Feed analysis was conducted at Hill Laboratories, an accredited feed testing facility.  Results indicated that the basic feed items including chaff, haylage, and barley did not, on their own, contain enough cobalt to meet requirements as set out by NRC.  Two of the prepared feeds appeared to.   Cobalt content in each feed constituent ranged from 0.009 mg/kg to 1.667 mg/kg on an as fed basis.  (See Figure 2) A complete feed analysis is available if requested.

Treatments were given and samples were collected close to the planned schedule.  Urine cobalt analyses were performed by Eurofins, Wellington, a laboratory accredited for that test.  They are not a racing laboratory, however.

While the trends appeared to be quite consistent, there was some individual variation between horses, with one horse excreting double the cobalt compared to the other two at baseline.  (See Figures 3 & 4)  The horses were all of similar size, ranging from 425-450kg, and one of the two larger horses had the higher cobalt excretion values.

Results indicated a slight reduction in urinary cobalt following the administration of the portion of Pro-Dosa BOOST containing no cobalt (the negative control), and in two of the horses, that reduction was to a level below detectable limits.  The reduction in cobalt concentration in urine occurred between 4 hours and 12 hours, with levels staying low until some time after 20 hours.  By 28 hours after feeding Pro-Dosa BOOST without cobalt, cobalt excretion had returned to levels close to baseline.

After feeding the portion of Pro-Dosa BOOST with 1mg of cobalt, urinary excretion of cobalt remained essentially unchanged from baseline.  Statistical analyses performed by the University of Auckland, Department of Statistics, demonstrated no statistical significance of the very slight increases in two horses or the slight decrease the other.

To get a perspective on the amount of cobalt excreted after feeding a basic, un-supplemented ration and the additional effect of feeding 1mg of cobalt in comparison to threshold levels that would produce a positive drug test, see Figure 5.

Figure 5:  Urinary Cobalt Excretion in this Study Compared with Industry Thresholds 

Discussion and Conclusion

It is important to understand that the number of horses used in this study was very small.  A larger number of horses and a larger number of samples would be needed to draw statistically significant conclusions.  Until this study was completed, we did not know what sort of data we might get, if any at all, and the cost was quite high. We had intended to repeat the study in a second and third stable, but only after looking at preliminary data.  Unfortunately, it was more difficult to collect the samples than expected.  After the first day or two of urinating in pots, the horses stopped cooperating, and the final sample could only be collected from one horse.  With no additional data to compare it to, that data was discarded.  Had the urine collection been easier, a second, larger group of horses could have been used to obtain more results.  As it stands, few stables would be likely to volunteer to participate in a follow up study, especially if they talked to the trainer and staff who were involved in this one.

It was originally planned that blood samples would be taken in addition to urine, but that had to be abandoned as no laboratory that was accredited to do cobalt analysis in blood or serum was willing to participate. If a suitable laboratory can be identified, serum cobalt may be measured in a second study.  That would be easier, and I’m sure racing stables would happily participate.

Despite the limitations in our data set, the results were interesting, and we have achieved some of our goals.  We are now able to answer questions regarding the amount of cobalt excreted in urine compared to threshold levels, in a small group of horses in training, fed a diet, fairly typical of racing stables in the Auckland, New Zealand region.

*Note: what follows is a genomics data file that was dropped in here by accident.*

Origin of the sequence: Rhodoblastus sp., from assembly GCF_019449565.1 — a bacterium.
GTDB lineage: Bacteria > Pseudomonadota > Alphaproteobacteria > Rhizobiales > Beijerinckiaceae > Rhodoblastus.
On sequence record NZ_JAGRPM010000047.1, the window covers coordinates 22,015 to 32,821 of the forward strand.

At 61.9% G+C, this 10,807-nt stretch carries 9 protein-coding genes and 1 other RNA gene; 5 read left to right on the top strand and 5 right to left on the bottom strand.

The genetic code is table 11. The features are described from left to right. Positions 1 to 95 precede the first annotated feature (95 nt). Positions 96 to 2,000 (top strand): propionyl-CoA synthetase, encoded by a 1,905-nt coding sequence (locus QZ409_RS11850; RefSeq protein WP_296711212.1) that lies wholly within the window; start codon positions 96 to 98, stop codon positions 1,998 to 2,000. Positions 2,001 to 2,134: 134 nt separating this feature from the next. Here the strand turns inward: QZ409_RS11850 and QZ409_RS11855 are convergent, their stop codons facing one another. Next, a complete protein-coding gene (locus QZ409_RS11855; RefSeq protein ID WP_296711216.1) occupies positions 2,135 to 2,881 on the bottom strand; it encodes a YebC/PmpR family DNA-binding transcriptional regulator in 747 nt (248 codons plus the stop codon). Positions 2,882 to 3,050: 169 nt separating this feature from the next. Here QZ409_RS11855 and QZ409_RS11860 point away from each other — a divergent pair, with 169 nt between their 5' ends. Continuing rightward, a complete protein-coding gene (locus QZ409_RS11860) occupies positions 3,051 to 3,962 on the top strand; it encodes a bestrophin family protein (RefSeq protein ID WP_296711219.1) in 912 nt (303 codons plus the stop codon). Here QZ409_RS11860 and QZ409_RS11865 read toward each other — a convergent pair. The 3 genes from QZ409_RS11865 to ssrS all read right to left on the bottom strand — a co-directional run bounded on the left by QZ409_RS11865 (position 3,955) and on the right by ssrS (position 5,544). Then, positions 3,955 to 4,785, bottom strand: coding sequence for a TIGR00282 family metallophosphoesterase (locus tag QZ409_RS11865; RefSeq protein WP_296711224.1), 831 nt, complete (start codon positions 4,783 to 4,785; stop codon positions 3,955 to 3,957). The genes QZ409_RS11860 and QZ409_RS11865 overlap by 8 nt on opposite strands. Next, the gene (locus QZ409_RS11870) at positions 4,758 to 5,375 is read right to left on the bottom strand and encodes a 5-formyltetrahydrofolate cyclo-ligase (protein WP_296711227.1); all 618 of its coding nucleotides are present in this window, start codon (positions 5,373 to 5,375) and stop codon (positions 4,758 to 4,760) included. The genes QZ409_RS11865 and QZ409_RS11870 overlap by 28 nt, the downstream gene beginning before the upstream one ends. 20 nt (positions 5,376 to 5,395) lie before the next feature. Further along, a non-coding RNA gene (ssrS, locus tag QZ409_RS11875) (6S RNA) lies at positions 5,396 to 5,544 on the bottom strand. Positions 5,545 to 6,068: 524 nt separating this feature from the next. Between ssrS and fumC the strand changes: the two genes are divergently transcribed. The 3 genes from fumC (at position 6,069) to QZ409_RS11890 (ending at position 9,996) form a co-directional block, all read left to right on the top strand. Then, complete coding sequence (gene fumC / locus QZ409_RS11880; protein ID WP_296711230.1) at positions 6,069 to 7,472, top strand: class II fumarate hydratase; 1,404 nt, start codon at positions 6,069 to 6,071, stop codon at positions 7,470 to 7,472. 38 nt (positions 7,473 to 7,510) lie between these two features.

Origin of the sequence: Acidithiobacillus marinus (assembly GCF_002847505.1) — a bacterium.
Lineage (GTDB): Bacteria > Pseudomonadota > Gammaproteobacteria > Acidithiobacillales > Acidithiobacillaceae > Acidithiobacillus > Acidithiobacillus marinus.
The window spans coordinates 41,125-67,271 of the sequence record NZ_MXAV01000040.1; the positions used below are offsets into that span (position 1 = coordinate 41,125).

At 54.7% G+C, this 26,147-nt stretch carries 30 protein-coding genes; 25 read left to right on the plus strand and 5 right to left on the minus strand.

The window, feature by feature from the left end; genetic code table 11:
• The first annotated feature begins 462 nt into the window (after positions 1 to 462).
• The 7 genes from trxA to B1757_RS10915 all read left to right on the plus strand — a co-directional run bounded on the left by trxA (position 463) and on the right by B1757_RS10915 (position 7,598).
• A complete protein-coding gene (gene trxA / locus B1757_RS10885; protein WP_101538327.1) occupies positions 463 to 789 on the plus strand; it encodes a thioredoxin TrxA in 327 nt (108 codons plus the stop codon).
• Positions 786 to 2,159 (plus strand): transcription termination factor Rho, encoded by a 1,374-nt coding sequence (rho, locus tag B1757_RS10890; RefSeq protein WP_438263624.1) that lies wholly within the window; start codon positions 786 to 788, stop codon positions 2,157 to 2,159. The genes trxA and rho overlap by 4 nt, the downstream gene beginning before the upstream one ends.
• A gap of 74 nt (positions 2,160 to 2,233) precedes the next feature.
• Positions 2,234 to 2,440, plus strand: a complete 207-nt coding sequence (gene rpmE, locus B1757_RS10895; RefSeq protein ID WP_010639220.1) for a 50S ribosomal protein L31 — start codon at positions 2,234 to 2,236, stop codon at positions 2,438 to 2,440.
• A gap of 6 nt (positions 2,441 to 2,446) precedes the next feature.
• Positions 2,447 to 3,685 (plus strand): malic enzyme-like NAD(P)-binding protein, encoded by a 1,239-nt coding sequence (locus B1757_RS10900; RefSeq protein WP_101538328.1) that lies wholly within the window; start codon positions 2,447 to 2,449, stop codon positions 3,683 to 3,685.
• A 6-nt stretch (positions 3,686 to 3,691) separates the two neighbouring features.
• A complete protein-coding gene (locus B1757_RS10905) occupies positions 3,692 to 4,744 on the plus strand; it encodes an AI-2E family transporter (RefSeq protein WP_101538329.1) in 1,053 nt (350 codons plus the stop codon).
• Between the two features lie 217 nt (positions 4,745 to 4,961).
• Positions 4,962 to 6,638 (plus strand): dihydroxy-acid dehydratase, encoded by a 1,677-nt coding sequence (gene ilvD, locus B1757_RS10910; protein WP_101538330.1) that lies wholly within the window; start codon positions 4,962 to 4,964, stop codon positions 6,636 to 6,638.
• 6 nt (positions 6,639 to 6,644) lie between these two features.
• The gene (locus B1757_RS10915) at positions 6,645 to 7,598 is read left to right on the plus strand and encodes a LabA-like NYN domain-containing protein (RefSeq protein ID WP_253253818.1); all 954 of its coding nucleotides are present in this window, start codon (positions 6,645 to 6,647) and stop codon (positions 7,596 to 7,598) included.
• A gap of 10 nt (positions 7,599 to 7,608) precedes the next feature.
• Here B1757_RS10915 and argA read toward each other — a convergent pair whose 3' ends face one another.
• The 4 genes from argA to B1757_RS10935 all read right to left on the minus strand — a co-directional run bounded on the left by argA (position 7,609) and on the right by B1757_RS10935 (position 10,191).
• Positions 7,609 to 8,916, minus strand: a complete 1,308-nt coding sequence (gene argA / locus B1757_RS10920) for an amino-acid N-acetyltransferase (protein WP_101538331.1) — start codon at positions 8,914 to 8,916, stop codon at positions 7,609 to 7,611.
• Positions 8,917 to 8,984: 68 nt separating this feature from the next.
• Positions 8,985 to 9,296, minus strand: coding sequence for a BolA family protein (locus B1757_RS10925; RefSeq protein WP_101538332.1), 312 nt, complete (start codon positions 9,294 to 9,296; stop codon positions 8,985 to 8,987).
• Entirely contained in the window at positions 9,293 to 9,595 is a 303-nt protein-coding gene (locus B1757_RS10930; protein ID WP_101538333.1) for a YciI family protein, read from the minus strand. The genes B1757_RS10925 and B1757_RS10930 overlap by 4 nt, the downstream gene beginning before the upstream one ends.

In general, urinary cobalt was quite low compared to threshold levels, with our group averaging a baseline excretion of only 2.97 mcg/L while the threshold for drug testing has been set 67 times higher at 200 mcg/L in New Zealand and Australia. The study group of horses was eating 4.64mg of cobalt per day; with 3mg coming from one feed source, and only very small amounts coming from the forage and plain barley.  While this cannot be considered an indication of all basic feed stuffs, it is reasonable to assume that at least some un-supplemented rations, comprised of basic feed constituents, with no pre-mixed feeds included may be quite low in dietary cobalt.

Additionally, we established that feeding 1mg extra cobalt, provided as cobalt sulphate, did not significantly increase cobalt levels in urine.  Our group demonstrated a very slight reduction over 12 hours with a return to baseline levels or just slightly above by 20-28 hours.  This change was not statistically different from baseline, though.

Finally, the negative control samples showed some interesting trends.  The reduction in cobalt clearance was small, but very consistent.  It occurred between 4 and 12 hours and lasted for 20 hours.  This reduction could have resulted from increased water consumption and increased urine output, thereby reducing the concentration of cobalt. Urine output was not measured in this study, however, and nor was water consumption.  Both would be useful and may be examined in subsequent studies.

The second possible explanation is that, by feeding Pro-Dosa BOOST, which provides a broad range of elements required for metabolism, energy, and red blood cell production, the utilization of existing dietary cobalt was improved, leaving less to be excreted as waste.  In either case, the implications for health, performance, and recovery are positive.


We are now confident that feeding Pro-Dosa BOOST according to directions will not contribute to increased levels of urinary cobalt excretion.

We are comfortable that the levels of urinary cobalt excretion found in our study are much less than that which would place horses at risk for a positive drug test.

Our negative control part of the study demonstrated that Pro-Dosa BOOST reduced cobalt concentrations in urine, and that was likely due to one of the two following effects:

  1. Pro-Dosa BOOST increased water consumption, improved hydration, and increased urine output.
  2. Pro-Dosa BOOST improved cobalt utilization from the diet, reducing the amount that was excreted, unused, as waste.

If a racing laboratory can be found who is willing to do analyses on blood or who might do urine assays at a more competitive price, and if horsemen volunteer to participate, additional studies could be completed.  These would provide more confidence in the results and give trainers reassurance that feeding rations and supplements that are adequate to meet nutritional requirements will be safe when presenting horses at the races.

Pro-Dosa Int’l would like to acknowledge Derek Balle Racing Stables, Pukekohe, New Zealand for participating in the study and for collecting all the samples. We really can’t thank you enough!